Fasting is becoming increasingly popular as several studies indicate that it can potentially have benefits for the body. Due to the strain that is imposed over the body, there are several versions of fasting depending on its frequency and length. Out of these, the benefits of intermittent fasting for women prove this as one of the most balanced methods.
What is intermittent fasting for women? Is it healthy?
Intermittent fasting implies alternating between periods of eating food and fasting. It also has subcategories depending on the length of each period.
The most common varieties of intermittent fasting for women are:
24-hour protocol: fasting for 24h straight, once or twice a week in non-consecutive days.
Crescendo method: follows the Ramadan example. You should fast for 12h to 16h straight, 2 to 3 days a week in non-consecutive days.
Despite the ongoing argument about the possible benefits of skipping some meals, several studies indicate that structured fasting could potentially support a better health, although it’s not recommended for everyone.
Is it different for men and women?
There is a reason why intermittent fasting for women receives such attention and that’s because other types can be harmful to the female body.
Unlike men, the woman’s body is very sensitive to any changes to the regular calorie intake. Due to this, fasting for larger periods than those previously indicated can result in side-effects severe enough outweigh the benefits of this practice.
According to a 2005 study, alternate day fasting for 3 consecutive weeks affected negatively the glucose tolerance in women but not in men. However, the researchers also concluded that both genders benefited from improved stress resistance with this type of fasting.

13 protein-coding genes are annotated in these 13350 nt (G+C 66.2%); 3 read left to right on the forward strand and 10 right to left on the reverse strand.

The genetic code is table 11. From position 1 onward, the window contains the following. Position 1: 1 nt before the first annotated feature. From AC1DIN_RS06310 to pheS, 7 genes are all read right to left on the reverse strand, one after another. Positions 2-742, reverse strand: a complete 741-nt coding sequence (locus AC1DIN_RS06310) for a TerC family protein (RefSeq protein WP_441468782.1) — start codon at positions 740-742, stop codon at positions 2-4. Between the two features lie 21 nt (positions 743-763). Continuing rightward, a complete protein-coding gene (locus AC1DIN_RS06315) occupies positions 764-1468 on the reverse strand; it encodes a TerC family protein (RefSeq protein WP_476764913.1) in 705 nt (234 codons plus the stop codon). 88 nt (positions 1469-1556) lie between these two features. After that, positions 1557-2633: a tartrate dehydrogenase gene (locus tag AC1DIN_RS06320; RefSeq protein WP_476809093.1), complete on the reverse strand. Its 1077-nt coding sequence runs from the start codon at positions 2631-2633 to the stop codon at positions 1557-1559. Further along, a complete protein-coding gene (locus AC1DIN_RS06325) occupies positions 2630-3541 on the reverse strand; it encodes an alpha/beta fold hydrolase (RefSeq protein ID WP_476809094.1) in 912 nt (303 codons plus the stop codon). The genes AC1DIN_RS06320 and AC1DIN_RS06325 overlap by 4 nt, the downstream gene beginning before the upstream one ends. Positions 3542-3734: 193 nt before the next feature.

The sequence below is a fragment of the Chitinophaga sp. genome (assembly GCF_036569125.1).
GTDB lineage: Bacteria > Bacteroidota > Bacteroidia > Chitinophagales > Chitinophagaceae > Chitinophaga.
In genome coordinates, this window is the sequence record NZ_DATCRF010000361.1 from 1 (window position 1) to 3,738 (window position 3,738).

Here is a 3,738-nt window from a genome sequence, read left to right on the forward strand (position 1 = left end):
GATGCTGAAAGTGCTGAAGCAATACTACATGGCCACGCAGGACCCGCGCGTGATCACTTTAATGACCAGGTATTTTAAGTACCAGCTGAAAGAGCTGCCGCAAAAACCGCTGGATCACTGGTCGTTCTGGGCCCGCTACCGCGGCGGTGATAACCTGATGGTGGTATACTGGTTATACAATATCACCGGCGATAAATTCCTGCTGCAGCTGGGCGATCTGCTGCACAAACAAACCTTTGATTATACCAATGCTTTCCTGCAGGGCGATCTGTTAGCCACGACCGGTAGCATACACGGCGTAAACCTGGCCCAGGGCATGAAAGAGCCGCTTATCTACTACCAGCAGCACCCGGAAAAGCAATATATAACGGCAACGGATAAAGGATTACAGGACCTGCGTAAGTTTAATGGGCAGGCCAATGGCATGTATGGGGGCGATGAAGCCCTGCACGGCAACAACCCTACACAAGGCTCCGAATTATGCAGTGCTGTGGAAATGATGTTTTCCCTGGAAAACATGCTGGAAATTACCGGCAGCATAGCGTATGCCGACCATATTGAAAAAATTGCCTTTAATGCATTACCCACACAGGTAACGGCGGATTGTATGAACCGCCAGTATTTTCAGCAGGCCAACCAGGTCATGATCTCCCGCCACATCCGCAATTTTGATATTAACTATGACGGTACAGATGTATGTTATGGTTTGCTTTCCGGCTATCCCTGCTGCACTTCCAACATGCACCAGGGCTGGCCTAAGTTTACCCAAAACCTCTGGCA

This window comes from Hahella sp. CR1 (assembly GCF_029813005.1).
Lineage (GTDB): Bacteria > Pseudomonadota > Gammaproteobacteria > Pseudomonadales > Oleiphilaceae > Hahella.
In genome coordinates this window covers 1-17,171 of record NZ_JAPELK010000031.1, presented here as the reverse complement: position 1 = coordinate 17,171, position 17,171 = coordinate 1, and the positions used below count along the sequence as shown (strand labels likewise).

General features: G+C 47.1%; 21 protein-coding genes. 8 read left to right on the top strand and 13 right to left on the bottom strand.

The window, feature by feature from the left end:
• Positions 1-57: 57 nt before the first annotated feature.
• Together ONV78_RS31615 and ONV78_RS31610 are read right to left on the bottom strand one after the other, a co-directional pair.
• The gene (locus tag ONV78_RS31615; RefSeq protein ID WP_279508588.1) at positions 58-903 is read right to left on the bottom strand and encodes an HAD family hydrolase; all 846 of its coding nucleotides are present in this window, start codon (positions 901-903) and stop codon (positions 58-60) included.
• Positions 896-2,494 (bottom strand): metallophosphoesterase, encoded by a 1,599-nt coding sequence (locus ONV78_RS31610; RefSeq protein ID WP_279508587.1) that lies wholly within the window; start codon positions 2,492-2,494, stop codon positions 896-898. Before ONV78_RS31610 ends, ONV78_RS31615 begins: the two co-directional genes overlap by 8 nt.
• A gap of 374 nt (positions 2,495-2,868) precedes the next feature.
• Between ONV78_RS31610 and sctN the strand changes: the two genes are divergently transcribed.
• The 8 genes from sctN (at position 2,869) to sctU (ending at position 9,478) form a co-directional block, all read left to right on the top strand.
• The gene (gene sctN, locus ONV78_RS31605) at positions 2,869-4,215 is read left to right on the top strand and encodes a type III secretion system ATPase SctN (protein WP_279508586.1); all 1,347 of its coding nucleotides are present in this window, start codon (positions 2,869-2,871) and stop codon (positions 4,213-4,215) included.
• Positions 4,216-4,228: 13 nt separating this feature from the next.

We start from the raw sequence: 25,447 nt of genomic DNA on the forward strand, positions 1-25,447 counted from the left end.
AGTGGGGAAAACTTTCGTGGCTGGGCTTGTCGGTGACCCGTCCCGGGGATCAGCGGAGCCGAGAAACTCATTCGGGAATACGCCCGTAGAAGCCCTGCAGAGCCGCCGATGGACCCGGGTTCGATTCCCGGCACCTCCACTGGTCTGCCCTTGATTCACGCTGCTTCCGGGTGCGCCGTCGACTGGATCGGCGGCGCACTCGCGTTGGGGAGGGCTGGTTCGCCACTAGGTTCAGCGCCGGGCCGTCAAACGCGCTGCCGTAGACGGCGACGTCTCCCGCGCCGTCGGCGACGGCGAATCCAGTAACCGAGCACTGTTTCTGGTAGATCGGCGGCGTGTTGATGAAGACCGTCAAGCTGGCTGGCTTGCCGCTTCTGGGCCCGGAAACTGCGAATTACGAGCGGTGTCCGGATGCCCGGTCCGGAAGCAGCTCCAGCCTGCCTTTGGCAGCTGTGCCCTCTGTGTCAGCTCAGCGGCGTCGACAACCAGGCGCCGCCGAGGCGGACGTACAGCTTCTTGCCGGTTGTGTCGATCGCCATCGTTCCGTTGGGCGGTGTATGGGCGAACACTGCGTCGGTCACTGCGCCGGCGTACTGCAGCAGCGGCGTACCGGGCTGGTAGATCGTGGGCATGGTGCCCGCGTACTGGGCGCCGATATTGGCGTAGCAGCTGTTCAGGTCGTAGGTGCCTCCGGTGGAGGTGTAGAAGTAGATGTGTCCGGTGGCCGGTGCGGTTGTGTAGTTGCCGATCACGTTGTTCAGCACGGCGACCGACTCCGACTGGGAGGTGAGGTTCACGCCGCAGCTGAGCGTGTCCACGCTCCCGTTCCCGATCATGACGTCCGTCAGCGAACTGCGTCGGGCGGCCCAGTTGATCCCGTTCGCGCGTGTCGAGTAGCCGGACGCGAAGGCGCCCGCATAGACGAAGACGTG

The most worrisome side-effect for women, though, is the impact it can have on their reproductive organs. In a study performed on female rats in 2007, the combination of caloric restriction and intermittent fasting resulted in weight loss, the intermission of their menstruation and more sensitive to stress. The researchers even speculated that these results may help to explain why women are more vulnerable to anorexia nervosa.
There are no large-scale studies to date analyzing the side-effects of fasting in female human subjects, but many women report changes to their periods when doing long periods of fasting.
Benefits for women
You may wonder why is intermittent fasting for women so popular when this gender faces the most risks.
The key is moderation. If you follow a structured method, the benefits you can collect can overweigh the risks.
Studies evaluating the effects of intermittent fasting for weight loss are few and small. Nevertheless, a 2018 review compiled the results of the more important researches performed to date and concluded that this method can be an effective strategy to overcome obesity.
Most researchers speculate that this effect can stem from the reduced intake of calories, which in turn compels the body into using fat as its primary source of energy, burning it in the process.
May prevent diabetes
According to a 2017 pilot study, intermittent fasting can potentially be a good strategy to prevent diabetes. In only two weeks, the subjects improved significantly their diabetic glucose control, although their values returned to their normal once fasting was eliminated from their lifestyle.
A review of the literature regarding this effect had already presented similar results in 2014 too.